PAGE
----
Then there is the Ben Barnes episode. Once a Texas Democratic political power and Lieutenant Governor, Mr. Barnes now claims he used his influence to get young George Bush into the Texas Air National Guard and did so that Bush could avoid the risk of service in Vietnam. Barnes says he is ashamed. Should Barnes also be ashamed that he once testified under oath that he did not use his influence for that purpose? A lady identified as, and reasonably believed to be, Barnes' daughter telephoned a Dallas/Fort Worth radio station, saying she is sure her father was lying because in 2000 she had asked her father about it and her father insisted he did not use his influence. (The story seems to have a political life of its own: Bush runs for Governor or President, some version of the story magically pops up.)

How can we ignore Kitty Kelly, best-selling author of various unauthorized biographies replete with statements people who should know flatly and convincingly deny? There are lots of ways to sell books.

Kelly is doing a three-part NBC Today show series. I began watching the Today show in 1953, the year my family bought our first TV. My wife, Joyce, and I have watched Today since we were married in 1963. This morning Joyce shocked me by suggesting that we turn off Today. "They surely will lose viewers. If the charges against the President aren't true, or at least can't be substantiated, why do they keep repeating the charges?" Probably because a goodly portion of folks who watch one channel don't watch another and in any event never will hear a denial or even questions about proof.

Kelly's book talks about alleged Bush cocaine use. Estrich's string of allegations included alleged Bush sexual misbehavior. So on.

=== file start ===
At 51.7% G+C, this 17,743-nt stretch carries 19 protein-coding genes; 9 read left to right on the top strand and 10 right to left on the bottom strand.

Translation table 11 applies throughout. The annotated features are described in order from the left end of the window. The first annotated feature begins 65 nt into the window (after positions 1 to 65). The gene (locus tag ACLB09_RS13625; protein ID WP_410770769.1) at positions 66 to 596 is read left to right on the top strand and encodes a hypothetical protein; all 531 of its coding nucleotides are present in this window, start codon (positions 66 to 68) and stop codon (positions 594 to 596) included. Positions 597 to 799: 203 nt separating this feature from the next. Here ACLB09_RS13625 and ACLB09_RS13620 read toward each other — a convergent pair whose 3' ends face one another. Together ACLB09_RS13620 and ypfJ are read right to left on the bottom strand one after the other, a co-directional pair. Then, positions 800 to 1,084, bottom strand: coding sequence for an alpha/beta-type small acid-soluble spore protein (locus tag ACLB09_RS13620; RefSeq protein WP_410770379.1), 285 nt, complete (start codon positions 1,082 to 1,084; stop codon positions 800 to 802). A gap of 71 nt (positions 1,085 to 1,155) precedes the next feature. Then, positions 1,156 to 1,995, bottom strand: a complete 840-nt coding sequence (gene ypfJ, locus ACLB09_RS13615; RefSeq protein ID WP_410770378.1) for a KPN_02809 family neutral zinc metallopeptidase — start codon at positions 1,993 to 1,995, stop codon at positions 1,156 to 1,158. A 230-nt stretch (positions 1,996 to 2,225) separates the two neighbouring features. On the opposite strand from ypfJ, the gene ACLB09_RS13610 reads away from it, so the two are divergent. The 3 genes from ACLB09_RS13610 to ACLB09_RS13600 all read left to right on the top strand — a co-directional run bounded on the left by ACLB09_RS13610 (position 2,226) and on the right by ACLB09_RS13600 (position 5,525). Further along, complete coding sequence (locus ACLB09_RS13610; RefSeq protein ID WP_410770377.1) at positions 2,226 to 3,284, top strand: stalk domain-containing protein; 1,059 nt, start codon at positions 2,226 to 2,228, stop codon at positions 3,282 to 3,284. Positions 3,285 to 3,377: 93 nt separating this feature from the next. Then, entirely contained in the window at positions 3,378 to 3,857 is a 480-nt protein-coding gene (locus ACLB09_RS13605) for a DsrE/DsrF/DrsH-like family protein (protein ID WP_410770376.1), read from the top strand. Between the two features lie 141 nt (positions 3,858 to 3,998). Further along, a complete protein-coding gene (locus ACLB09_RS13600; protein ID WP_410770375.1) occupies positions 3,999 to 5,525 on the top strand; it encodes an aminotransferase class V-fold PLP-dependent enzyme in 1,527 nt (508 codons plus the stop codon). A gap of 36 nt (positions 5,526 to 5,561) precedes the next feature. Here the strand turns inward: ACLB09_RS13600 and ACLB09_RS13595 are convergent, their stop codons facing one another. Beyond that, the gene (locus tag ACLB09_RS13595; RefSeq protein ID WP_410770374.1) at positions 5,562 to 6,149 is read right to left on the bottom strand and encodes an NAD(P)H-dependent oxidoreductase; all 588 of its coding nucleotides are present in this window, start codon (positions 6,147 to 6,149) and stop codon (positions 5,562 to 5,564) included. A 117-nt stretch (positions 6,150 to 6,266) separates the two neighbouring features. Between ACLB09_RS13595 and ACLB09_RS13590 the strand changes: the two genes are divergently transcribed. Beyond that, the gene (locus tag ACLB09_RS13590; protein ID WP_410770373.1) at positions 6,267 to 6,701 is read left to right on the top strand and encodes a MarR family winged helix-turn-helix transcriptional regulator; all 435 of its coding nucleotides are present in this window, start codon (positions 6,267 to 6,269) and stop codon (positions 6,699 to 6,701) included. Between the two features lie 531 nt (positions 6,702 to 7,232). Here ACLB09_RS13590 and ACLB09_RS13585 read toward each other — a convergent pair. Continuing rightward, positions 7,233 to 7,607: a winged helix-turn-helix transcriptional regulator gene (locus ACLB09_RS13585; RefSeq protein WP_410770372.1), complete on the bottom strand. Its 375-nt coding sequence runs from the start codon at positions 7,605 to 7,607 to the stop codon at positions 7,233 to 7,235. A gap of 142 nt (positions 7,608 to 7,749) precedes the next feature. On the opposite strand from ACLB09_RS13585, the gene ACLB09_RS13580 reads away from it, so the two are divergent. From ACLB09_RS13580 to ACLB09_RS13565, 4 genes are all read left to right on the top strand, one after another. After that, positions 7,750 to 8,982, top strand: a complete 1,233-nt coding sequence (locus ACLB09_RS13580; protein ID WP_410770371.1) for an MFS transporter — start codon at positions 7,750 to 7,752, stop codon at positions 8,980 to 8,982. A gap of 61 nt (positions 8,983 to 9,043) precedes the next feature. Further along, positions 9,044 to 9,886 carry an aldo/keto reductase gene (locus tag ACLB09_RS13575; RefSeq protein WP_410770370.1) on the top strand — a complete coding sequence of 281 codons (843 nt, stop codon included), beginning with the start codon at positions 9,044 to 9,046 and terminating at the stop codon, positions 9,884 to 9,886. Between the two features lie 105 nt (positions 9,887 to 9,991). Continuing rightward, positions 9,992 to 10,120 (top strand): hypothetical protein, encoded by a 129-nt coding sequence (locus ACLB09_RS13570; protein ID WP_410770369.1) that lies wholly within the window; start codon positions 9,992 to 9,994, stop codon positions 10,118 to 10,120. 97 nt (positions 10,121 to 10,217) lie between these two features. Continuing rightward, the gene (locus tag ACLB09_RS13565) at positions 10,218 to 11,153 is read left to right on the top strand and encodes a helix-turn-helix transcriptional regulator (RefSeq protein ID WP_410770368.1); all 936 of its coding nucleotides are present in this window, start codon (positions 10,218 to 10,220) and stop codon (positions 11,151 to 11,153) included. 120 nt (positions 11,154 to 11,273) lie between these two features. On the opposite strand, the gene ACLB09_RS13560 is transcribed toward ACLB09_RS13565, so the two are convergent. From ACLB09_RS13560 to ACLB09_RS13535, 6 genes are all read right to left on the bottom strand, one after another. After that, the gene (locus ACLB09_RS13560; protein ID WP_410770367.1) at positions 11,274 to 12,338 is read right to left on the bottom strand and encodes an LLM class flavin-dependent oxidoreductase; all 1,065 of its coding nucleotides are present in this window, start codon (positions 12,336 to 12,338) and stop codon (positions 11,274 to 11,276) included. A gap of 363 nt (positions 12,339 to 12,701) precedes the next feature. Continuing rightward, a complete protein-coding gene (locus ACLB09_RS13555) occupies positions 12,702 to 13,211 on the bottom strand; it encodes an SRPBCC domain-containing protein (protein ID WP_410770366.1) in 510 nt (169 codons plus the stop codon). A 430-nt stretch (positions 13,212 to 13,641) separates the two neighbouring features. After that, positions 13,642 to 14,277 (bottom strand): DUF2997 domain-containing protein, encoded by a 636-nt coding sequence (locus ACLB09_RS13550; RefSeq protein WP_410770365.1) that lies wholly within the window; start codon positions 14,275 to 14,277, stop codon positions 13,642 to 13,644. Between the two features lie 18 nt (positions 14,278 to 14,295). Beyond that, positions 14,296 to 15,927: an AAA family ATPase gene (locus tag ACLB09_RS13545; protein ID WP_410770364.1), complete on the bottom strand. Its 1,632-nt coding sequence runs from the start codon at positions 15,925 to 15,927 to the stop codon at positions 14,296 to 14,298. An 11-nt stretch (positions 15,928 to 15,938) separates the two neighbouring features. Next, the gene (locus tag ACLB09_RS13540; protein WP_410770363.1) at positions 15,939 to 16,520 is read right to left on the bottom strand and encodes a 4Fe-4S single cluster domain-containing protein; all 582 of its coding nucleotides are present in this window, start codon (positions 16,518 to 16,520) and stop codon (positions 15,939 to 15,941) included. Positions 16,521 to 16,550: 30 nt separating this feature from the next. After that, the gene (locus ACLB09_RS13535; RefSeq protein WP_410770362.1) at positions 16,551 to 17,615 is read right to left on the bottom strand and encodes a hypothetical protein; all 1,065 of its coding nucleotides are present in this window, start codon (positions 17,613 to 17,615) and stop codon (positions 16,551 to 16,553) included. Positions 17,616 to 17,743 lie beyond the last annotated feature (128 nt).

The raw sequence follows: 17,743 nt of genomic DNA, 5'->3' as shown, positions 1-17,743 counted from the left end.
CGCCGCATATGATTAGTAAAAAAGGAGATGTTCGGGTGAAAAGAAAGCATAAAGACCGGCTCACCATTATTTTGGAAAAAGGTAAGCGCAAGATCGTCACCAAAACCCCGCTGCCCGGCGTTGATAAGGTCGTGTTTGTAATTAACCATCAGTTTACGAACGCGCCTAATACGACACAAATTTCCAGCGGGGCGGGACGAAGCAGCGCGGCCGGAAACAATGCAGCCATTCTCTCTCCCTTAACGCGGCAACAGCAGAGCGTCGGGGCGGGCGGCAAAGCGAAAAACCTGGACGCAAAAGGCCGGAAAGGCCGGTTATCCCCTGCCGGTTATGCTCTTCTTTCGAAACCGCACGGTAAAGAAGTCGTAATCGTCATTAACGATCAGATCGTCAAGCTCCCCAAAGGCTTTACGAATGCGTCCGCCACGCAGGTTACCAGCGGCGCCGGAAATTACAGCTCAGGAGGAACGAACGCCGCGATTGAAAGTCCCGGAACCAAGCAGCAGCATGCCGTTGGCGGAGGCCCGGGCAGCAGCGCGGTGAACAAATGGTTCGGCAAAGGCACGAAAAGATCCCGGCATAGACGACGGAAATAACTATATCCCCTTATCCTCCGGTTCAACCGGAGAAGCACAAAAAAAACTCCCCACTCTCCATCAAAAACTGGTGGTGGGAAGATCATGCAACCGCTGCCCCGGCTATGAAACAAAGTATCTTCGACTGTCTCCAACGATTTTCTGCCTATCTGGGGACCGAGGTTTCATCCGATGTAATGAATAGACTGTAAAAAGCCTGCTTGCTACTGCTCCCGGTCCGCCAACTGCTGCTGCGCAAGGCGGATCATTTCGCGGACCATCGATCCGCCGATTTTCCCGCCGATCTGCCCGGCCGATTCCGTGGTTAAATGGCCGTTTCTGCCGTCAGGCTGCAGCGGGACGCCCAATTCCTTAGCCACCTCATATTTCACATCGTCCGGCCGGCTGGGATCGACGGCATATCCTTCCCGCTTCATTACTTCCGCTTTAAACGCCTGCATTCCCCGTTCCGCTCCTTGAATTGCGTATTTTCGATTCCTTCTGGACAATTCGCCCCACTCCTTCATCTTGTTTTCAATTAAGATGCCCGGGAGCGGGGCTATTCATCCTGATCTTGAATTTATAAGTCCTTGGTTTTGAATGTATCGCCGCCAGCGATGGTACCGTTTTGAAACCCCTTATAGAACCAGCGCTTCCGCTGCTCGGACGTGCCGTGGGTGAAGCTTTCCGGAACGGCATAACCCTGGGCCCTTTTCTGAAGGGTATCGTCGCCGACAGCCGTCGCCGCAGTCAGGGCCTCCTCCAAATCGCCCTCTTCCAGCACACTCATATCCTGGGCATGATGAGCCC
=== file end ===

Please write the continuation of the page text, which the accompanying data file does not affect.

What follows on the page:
What's the motivation? Kelly is selling books and evidently raking in a bundle. The political people almost assuredly - and cleverly - are reaching to the Evangelical voter (using the word "Evangelical" inclusively). They know that millions of Evangelicals did not vote in 2000, many of them turned off by last-minute charges about a supposed DWI arrest when Bush was 20 years of age, charges the Bush campaign people handled maladroitly. The Evangelicals did not want to vote for Gore, so they stayed home.

It's sad to think that people would campaign upon untruths and half-truths but some do. The Bush Campaign must respond clearly and decisively if it expects to avoid a 2000 replay.

It remains to be seen to what extent the Kerry-Edwards Campaign wants to stop these character attacks based upon false documents, altered documents, questioned documents, unsubstantiated (and often unidentified) hearsay and just plain (and maybe ginned up) rumors. Enough of the character-assassin type of approach. There are all kinds of real issues for discussion. The Evangelicals, like other voters, religious and secular, can understand issues and truth when they hear it.

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In subsequent years I saw Ms. Estrich quoted frequently in political articles but did not see her face again until she turned up as a Fox News Contributor, one of Fox's "fair and balanced" types.Outside of her winning the Carol Channing sound-alike contest, I always thought...
Ploy,Evangelical,Voters
942
2004-00-24
Friday, 24 September 2004 12:00 AM